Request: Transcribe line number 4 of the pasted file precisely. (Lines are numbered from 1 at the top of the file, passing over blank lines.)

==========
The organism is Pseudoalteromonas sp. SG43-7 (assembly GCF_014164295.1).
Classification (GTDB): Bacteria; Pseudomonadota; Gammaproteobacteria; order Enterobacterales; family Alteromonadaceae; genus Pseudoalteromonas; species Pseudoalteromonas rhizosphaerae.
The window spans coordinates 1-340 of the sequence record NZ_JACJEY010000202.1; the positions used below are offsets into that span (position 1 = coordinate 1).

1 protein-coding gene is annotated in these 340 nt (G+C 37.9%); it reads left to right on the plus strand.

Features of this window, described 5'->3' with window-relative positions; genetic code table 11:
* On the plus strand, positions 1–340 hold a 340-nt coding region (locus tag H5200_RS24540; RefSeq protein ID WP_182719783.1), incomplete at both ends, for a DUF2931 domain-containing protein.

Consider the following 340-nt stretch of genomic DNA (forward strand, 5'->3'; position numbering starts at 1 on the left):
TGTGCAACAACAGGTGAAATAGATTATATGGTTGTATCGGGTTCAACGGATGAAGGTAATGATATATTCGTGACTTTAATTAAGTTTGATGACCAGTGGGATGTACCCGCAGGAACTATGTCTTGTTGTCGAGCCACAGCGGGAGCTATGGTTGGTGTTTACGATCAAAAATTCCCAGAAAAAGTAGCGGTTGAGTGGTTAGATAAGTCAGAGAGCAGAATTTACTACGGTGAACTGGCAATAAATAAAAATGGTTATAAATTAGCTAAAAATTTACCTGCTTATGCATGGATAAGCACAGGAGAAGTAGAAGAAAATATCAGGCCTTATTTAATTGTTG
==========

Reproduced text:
1 protein-coding gene is annotated in these 340 nt (G+C 37.9%); it reads left to right on the plus strand.